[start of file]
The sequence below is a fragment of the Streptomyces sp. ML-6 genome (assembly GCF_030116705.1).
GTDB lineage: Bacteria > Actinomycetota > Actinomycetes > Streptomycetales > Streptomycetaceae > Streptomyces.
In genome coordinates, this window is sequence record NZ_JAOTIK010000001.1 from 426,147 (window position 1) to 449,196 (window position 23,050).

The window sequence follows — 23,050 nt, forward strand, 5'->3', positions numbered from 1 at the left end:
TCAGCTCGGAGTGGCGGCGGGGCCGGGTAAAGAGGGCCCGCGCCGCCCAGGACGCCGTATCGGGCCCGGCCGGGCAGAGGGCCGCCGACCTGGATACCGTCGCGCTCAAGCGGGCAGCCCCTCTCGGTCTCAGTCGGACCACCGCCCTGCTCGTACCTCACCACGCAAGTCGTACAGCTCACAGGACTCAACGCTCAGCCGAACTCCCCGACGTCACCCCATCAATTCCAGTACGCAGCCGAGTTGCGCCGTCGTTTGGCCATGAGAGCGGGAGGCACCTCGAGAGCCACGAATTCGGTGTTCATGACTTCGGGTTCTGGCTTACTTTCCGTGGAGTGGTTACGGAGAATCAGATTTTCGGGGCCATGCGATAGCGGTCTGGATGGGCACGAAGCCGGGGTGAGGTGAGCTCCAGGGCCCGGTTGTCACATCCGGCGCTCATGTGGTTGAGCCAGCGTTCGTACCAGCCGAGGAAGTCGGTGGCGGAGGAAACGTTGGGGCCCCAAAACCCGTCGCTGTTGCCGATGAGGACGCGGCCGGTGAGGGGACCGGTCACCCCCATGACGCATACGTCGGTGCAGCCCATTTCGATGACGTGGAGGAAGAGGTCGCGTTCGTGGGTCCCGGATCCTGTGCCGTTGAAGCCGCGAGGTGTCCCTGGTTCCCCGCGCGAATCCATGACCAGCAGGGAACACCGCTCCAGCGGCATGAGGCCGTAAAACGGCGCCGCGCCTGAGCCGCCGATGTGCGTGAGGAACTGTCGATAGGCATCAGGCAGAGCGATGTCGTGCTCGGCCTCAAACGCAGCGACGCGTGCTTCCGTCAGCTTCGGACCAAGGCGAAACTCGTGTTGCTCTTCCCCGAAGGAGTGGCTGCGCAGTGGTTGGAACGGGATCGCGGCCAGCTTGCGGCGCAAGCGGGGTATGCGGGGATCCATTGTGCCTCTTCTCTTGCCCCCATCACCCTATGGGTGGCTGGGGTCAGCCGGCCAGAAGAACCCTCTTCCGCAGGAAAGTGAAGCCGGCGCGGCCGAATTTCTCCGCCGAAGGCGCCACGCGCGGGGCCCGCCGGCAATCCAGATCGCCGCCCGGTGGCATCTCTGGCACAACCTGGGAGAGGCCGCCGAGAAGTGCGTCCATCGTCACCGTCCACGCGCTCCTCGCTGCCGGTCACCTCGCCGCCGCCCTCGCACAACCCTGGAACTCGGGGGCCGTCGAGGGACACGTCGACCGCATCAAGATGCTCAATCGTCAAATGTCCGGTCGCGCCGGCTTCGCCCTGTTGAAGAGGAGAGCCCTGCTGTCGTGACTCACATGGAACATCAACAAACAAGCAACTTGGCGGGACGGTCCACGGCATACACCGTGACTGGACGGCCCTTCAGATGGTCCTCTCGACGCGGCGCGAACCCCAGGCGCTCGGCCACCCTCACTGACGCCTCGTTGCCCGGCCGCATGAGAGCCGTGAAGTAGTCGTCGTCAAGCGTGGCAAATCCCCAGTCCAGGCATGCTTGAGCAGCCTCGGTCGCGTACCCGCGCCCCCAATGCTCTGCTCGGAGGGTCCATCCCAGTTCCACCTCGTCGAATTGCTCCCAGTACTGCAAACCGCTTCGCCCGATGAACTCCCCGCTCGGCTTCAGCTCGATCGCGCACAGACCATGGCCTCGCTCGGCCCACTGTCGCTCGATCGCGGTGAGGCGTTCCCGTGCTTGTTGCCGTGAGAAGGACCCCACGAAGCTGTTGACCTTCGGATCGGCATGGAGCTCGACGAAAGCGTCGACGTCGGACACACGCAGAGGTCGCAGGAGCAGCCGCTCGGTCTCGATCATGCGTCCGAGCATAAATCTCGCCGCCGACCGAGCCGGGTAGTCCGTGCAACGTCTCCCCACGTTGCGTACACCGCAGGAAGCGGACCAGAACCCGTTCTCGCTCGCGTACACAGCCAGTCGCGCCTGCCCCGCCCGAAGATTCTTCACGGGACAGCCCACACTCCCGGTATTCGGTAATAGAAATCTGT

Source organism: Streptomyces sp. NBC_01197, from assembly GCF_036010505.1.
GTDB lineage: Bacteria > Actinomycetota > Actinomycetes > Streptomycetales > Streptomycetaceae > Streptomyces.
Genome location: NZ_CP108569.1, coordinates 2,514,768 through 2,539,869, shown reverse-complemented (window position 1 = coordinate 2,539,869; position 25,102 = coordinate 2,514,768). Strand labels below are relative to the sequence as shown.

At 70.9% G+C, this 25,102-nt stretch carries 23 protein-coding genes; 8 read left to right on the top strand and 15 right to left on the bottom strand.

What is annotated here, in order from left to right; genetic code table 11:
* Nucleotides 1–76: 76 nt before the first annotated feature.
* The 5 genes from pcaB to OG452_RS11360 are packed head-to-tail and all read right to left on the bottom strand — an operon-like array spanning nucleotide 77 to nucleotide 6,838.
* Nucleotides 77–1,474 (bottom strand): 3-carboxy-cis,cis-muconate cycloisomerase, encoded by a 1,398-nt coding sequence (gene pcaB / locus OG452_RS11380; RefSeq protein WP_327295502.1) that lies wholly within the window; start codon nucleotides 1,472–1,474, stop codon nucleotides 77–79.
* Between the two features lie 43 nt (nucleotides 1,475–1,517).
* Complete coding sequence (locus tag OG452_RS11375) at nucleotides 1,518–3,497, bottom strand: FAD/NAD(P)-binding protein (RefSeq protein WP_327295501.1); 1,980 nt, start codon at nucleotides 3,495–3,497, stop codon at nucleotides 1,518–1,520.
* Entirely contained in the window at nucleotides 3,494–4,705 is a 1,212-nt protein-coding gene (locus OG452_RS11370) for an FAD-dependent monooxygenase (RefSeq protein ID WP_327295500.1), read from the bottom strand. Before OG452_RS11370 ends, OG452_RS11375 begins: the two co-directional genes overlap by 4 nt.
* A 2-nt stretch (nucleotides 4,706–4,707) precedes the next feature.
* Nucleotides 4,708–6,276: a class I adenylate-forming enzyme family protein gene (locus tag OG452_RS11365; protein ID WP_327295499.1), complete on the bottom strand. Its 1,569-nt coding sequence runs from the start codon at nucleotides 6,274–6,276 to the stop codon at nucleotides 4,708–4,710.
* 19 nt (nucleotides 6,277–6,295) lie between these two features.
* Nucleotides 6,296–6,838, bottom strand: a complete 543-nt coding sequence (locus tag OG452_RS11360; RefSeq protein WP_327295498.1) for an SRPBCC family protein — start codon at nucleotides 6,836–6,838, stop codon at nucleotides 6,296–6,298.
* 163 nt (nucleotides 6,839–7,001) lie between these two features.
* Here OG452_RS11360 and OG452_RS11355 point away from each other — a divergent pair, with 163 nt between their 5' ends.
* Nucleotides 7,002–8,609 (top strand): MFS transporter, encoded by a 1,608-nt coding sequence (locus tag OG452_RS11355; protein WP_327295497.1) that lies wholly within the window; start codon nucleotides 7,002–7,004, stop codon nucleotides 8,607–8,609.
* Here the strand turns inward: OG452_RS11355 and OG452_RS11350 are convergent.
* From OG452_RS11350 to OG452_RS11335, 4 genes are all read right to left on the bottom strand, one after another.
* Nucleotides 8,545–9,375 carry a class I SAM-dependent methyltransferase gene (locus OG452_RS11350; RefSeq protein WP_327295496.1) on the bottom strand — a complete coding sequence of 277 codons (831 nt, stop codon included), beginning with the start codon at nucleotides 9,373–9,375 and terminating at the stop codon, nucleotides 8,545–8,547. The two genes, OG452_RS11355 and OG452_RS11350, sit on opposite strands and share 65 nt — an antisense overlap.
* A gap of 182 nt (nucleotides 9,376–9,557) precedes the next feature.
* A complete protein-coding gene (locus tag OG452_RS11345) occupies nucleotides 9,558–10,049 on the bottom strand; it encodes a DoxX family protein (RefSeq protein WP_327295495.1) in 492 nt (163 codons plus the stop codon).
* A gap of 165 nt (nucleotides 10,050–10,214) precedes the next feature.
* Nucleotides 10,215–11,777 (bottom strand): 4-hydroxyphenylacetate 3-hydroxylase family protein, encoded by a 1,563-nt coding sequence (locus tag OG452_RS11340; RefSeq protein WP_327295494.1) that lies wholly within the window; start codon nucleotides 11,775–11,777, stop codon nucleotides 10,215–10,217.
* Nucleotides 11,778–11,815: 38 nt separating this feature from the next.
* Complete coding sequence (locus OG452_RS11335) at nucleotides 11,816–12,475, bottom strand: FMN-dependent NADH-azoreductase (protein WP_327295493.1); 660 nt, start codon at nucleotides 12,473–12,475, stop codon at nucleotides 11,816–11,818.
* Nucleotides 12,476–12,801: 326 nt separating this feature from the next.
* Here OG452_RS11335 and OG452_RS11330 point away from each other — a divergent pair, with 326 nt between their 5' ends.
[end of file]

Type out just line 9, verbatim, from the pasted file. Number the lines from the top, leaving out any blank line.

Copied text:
At 70.9% G+C, this 25,102-nt stretch carries 23 protein-coding genes; 8 read left to right on the top strand and 15 right to left on the bottom strand.